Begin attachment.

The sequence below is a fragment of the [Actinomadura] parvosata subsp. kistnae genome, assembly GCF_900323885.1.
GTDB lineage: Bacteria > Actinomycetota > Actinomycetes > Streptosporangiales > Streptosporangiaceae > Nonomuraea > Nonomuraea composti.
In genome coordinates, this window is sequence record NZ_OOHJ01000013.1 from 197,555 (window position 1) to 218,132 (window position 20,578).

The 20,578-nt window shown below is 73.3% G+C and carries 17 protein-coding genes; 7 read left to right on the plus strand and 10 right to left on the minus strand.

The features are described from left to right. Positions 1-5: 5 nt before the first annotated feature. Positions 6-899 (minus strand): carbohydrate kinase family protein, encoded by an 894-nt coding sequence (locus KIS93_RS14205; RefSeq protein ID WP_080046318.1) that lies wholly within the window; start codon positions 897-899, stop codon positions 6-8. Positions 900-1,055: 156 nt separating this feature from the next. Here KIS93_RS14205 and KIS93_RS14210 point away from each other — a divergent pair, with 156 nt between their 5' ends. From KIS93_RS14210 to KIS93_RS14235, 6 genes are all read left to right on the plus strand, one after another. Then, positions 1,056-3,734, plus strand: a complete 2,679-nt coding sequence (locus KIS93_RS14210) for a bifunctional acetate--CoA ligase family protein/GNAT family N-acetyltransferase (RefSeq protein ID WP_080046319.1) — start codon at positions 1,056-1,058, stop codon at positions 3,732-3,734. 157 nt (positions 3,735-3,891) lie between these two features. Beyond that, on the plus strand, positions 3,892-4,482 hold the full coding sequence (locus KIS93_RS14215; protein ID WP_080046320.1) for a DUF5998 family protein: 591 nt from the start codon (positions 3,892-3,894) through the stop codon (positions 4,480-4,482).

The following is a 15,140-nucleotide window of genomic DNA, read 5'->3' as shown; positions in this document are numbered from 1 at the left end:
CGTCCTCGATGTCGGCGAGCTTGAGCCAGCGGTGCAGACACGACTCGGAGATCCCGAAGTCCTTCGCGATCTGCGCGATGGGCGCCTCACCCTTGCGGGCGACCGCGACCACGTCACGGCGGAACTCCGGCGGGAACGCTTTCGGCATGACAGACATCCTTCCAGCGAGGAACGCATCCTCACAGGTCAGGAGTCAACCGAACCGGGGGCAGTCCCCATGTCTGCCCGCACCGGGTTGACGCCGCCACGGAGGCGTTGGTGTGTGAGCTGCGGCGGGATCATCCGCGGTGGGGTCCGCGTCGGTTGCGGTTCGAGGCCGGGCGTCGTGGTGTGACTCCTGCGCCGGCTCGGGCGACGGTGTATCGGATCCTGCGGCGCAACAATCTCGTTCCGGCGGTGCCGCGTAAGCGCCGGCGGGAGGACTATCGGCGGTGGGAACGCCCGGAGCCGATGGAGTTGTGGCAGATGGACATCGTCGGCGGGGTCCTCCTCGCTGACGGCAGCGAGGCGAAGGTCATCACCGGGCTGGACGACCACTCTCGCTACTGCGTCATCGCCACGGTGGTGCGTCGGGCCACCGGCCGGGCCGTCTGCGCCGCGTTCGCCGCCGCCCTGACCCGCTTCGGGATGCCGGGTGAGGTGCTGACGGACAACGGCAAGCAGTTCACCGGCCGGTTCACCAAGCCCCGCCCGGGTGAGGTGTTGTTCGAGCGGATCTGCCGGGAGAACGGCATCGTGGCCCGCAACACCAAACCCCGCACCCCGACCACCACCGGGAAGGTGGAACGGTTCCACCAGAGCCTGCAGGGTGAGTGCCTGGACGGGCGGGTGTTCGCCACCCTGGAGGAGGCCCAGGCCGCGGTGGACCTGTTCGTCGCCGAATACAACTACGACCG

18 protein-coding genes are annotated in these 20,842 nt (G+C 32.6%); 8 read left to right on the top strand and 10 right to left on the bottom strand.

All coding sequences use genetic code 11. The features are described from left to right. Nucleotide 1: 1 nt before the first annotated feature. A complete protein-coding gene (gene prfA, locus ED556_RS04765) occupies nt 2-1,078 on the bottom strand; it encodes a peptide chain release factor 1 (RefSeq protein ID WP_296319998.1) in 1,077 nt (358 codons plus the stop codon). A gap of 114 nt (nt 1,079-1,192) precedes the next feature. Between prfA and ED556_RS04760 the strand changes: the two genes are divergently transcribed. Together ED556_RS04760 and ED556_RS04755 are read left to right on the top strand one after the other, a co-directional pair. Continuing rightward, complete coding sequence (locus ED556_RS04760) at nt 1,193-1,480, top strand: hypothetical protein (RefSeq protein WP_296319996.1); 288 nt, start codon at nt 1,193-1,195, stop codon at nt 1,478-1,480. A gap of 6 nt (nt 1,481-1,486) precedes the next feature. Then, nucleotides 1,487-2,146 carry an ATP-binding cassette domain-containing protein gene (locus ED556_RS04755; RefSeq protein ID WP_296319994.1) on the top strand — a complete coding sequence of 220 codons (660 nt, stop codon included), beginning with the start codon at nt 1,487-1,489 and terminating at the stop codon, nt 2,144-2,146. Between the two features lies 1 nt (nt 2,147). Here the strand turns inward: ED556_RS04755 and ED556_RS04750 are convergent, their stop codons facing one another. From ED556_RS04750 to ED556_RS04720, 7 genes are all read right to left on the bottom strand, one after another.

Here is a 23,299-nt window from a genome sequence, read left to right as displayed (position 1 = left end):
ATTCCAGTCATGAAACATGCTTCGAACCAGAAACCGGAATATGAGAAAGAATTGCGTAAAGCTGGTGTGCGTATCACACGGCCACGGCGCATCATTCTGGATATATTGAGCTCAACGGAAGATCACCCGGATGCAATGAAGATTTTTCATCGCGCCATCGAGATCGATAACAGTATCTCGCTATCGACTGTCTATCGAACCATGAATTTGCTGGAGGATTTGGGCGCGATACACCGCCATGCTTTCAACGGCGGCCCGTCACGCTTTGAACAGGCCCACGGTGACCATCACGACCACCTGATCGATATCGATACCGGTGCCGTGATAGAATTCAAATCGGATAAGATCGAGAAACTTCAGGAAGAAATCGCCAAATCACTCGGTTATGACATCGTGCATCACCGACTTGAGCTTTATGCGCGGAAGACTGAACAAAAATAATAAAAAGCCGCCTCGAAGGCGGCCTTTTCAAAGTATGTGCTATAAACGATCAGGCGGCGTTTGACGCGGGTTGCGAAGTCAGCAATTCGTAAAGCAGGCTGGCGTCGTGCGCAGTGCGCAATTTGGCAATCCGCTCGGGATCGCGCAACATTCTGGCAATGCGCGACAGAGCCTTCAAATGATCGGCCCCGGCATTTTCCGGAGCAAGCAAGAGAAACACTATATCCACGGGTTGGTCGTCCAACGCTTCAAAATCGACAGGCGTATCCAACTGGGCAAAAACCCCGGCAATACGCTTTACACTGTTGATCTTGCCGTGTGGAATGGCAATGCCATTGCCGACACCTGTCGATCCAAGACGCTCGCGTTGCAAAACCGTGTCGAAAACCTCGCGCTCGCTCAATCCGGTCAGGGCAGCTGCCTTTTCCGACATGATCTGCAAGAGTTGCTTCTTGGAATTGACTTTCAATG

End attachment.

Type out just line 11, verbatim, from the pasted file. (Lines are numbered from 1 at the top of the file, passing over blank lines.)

ATTCCAGTCATGAAACATGCTTCGAACCAGAAACCGGAATATGAGAAAGAATTGCGTAAAGCTGGTGTGCGTATCACACGGCCACGGCGCATCATTCTGGATATATTGAGCTCAACGGAAGATCACCCGGATGCAATGAAGATTTTTCATCGCGCCATCGAGATCGATAACAGTATCTCGCTATCGACTGTCTATCGAACCATGAATTTGCTGGAGGATTTGGGCGCGATACACCGCCATGCTTTCAACGGCGGCCCGTCACGCTTTGAACAGGCCCACGGTGACCATCACGACCACCTGATCGATATCGATACCGGTGCCGTGATAGAATTCAAATCGGATAAGATCGAGAAACTTCAGGAAGAAATCGCCAAATCACTCGGTTATGACATCGTGCATCACCGACTTGAGCTTTATGCGCGGAAGACTGAACAAAAATAATAAAAAGCCGCCTCGAAGGCGGCCTTTTCAAAGTATGTGCTATAAACGATCAGGCGGCGTTTGACGCGGGTTGCGAAGTCAGCAATTCGTAAAGCAGGCTGGCGTCGTGCGCAGTGCGCAATTTGGCAATCCGCTCGGGATCGCGCAACATTCTGGCAATGCGCGACAGAGCCTTCAAATGATCGGCCCCGGCATTTTCCGGAGCAAGCAAGAGAAACACTATATCCACGGGTTGGTCGTCCAACGCTTCAAAATCGACAGGCGTATCCAACTGGGCAAAAACCCCGGCAATACGCTTTACACTGTTGATCTTGCCGTGTGGAATGGCAATGCCATTGCCGACACCTGTCGATCCAAGACGCTCGCGTTGCAAAACCGTGTCGAAAACCTCGCGCTCGCTCAATCCGGTCAGGGCAGCTGCCTTTTCCGACATGATCTGCAAGAGTTGCTTCTTGGAATTGACTTTCAATG